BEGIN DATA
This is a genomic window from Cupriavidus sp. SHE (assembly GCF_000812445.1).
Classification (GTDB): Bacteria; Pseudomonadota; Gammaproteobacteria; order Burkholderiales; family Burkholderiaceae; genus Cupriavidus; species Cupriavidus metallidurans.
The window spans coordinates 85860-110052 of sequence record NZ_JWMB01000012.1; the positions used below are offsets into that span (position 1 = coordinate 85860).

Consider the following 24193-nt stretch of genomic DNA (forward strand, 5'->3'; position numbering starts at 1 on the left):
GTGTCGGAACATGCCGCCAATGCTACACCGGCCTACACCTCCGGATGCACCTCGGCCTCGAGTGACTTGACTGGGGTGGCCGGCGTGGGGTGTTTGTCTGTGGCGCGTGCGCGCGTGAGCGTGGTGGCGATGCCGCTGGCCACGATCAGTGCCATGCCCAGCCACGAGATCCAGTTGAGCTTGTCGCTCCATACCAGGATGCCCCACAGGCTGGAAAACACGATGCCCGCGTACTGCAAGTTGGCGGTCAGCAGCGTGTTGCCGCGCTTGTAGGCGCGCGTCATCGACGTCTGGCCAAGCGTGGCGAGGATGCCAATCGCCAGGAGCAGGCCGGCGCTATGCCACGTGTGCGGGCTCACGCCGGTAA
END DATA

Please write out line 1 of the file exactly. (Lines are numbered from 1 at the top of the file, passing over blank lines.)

This is a genomic window from Cupriavidus sp. SHE (assembly GCF_000812445.1).